Types of Lilies
Tiger Lily can mean a few different lily species in the Lilium genus that share some similar physical characteristics such as having spotted, colorful, reflexed flowers that nod.
Lilium tigrinum, a native lily of the eastern Asian area, is a popular tiger lily, hybridized and grown in gardens around the world.
Lilium pardalinum, sometimes called a panther lily, and Lilium philadelphicum sometimes called a wood lily, have also been called tiger lilies.
The top picture shows a tiger lily native to the Pacific Northwest. It's also called the Columbia Lily (Lilium columbianum), a very colorful late spring bloomer.
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Types of Flowers
It is a fairly adaptable plant, found growing at different altitudes, in fields, forests, meadows and along the road.
During late spring dozens of plants can be found blooming along roadsides, many of which have multiple flowers on the stalk. The bulbs are edible, and were a traditional food source for Native Americans.
Count the fawn lily (Erythronium genus) among the most popular species of spring blooming lilies.
Most of the two dozen or so native species grow in the West, however a couple of species grow elsewhere in the United States.
The first picture shows the Oregon Fawn Lily (Erythronium oregonum) also known as the Giant White Fawn Lily. It is found primarily in coastal areas of the Pacific Northwest, south to a few northern California counties.
The Yellow Avalanche Lily (Erythronium grandiflorum) or Glacier Lily is the most widespread of the Western Erythronium species, with a range extending up and down the West Coast and Rocky Mountain Region.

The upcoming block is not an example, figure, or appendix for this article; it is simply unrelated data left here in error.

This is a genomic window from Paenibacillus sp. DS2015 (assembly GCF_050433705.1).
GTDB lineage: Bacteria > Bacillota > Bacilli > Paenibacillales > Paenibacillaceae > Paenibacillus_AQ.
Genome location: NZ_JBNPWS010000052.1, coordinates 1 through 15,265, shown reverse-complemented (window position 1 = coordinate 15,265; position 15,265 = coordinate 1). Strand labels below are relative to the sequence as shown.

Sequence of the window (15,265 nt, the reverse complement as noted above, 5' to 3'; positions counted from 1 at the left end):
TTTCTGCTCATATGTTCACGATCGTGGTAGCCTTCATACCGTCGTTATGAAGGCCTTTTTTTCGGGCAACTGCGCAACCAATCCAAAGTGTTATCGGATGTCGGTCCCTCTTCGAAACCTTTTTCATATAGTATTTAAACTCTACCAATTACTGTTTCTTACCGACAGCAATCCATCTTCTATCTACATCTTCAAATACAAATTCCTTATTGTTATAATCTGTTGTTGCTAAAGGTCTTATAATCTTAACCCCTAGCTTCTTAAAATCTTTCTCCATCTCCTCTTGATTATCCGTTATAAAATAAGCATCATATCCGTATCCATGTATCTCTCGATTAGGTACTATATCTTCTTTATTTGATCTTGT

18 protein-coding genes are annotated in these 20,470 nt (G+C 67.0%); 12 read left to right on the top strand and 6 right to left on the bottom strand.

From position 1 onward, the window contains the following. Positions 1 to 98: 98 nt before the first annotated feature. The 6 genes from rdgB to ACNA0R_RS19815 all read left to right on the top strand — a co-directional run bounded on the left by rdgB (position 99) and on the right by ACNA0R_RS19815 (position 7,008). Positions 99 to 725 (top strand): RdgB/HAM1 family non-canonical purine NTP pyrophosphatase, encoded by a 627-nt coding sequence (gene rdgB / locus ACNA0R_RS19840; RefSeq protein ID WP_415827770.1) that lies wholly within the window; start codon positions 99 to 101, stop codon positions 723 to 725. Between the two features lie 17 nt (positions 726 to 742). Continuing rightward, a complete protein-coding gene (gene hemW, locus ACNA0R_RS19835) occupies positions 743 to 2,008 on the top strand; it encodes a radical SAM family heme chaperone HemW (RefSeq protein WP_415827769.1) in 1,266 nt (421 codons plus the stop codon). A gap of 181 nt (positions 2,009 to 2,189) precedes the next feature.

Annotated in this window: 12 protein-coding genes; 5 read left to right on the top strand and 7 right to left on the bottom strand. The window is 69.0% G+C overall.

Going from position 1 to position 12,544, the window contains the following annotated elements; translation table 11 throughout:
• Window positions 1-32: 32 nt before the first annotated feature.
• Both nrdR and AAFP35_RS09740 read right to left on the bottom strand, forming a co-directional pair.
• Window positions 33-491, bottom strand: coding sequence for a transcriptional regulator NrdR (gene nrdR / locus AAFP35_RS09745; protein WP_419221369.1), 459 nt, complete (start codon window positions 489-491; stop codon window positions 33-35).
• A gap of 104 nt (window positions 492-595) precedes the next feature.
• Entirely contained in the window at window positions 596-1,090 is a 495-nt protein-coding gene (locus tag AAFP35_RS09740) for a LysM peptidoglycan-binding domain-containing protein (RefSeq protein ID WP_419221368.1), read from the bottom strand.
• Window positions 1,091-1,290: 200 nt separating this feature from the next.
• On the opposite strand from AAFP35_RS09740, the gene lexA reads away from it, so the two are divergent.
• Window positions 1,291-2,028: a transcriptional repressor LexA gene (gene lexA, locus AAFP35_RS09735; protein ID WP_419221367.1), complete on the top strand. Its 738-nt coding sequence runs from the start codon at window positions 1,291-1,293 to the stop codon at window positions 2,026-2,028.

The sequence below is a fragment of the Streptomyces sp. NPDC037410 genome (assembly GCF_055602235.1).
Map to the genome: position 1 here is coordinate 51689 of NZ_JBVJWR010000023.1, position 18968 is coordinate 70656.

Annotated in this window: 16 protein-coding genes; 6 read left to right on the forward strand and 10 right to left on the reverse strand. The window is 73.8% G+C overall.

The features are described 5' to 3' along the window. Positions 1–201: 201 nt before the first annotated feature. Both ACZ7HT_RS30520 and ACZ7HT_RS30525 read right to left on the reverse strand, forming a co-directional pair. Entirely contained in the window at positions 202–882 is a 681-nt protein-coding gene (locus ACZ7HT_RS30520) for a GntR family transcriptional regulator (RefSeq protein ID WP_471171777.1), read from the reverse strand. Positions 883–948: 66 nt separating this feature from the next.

Like other Erythronium species, Yellow Avalanche Lilies bloom eary, fighting the snow in its typical higher elevation range to announce the coming of spring. Unlike other Erythronium species, the plant is not characterized by blotched leaves.
Yellow petals are the flowers signature trait, and they can be complimented by white, red or yellow anthers. Another species, Erythronium montanum, is also called an Avalanche lily. Its petals are white with yellow bands at the base.
The plants often grow in large clusters at the edges of forests. Some speciality native plant nurseries sell bulbs for garden planting.
Indigenous to the coastal regions of the Pacific Northwest, Erythronium revolutum, also known as the mahogany fawn lily brightens up the coastal regions of the Pacific Northwest.
Like a few other Erythronium species, the leaves are mottled. They thrive in swampy woodland areas, often growing in large colonies.
Pink fawn lilies continued to be promoted for garden use and a successful garden transition requires the bulbs being planted in soil and climactic conditions similar to their native environment.
Fawn lilies are edible. The bulbs were favored by Native Americans, and the name fawn lily refers to the plant's appeal as food to local wildlife.
The Camas Lily (Camassia Esculenta) is one of the six petal members of the lily family (Liliaceae).
One of six common Northwest perennial, also known as Common Camas, Blue Camas and Indian Hyacinth.
With the exception of the coldest regions in the United States, Camas Lily are also well suited as garden flowers.
They are late spring bloomers with purple flowers that grow to about eighteen inches. Their bulbs are edible when cooked, and they were a vital part of the diet of native Americans in the Northwest.